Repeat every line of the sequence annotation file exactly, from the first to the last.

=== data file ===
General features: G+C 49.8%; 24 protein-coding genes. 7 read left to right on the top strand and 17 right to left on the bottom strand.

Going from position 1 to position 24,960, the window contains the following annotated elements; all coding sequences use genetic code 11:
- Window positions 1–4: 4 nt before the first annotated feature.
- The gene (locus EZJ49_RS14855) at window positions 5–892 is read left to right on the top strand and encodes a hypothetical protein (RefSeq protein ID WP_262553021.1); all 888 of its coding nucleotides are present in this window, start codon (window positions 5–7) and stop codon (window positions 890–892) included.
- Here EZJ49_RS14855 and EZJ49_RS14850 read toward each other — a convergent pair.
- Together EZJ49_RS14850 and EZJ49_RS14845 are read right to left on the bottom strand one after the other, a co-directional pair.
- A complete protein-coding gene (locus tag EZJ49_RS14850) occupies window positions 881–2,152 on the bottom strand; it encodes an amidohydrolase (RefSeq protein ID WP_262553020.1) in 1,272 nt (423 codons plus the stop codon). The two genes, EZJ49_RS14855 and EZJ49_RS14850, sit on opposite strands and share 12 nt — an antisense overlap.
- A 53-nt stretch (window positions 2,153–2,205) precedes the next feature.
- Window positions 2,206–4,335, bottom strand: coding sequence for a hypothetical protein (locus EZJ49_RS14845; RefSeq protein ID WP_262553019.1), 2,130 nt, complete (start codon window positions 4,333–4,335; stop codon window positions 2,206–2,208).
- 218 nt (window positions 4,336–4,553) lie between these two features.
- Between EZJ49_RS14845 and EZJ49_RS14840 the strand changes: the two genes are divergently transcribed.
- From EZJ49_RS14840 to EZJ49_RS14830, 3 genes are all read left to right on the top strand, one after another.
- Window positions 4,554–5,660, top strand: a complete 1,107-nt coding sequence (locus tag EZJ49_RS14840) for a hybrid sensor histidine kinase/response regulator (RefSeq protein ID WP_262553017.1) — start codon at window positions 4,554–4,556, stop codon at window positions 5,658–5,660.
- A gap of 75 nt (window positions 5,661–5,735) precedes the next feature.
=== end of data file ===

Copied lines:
General features: G+C 49.8%; 24 protein-coding genes. 7 read left to right on the top strand and 17 right to left on the bottom strand.

Going from position 1 to position 24,960, the window contains the following annotated elements; all coding sequences use genetic code 11:
- Window positions 1–4: 4 nt before the first annotated feature.
- The gene (locus EZJ49_RS14855) at window positions 5–892 is read left to right on the top strand and encodes a hypothetical protein (RefSeq protein ID WP_262553021.1); all 888 of its coding nucleotides are present in this window, start codon (window positions 5–7) and stop codon (window positions 890–892) included.
- Here EZJ49_RS14855 and EZJ49_RS14850 read toward each other — a convergent pair.
- Together EZJ49_RS14850 and EZJ49_RS14845 are read right to left on the bottom strand one after the other, a co-directional pair.
- A complete protein-coding gene (locus tag EZJ49_RS14850) occupies window positions 881–2,152 on the bottom strand; it encodes an amidohydrolase (RefSeq protein ID WP_262553020.1) in 1,272 nt (423 codons plus the stop codon). The two genes, EZJ49_RS14855 and EZJ49_RS14850, sit on opposite strands and share 12 nt — an antisense overlap.
- A 53-nt stretch (window positions 2,153–2,205) precedes the next feature.
- Window positions 2,206–4,335, bottom strand: coding sequence for a hypothetical protein (locus EZJ49_RS14845; RefSeq protein ID WP_262553019.1), 2,130 nt, complete (start codon window positions 4,333–4,335; stop codon window positions 2,206–2,208).
- 218 nt (window positions 4,336–4,553) lie between these two features.
- Between EZJ49_RS14845 and EZJ49_RS14840 the strand changes: the two genes are divergently transcribed.
- From EZJ49_RS14840 to EZJ49_RS14830, 3 genes are all read left to right on the top strand, one after another.
- Window positions 4,554–5,660, top strand: a complete 1,107-nt coding sequence (locus tag EZJ49_RS14840) for a hybrid sensor histidine kinase/response regulator (RefSeq protein ID WP_262553017.1) — start codon at window positions 4,554–4,556, stop codon at window positions 5,658–5,660.
- A gap of 75 nt (window positions 5,661–5,735) precedes the next feature.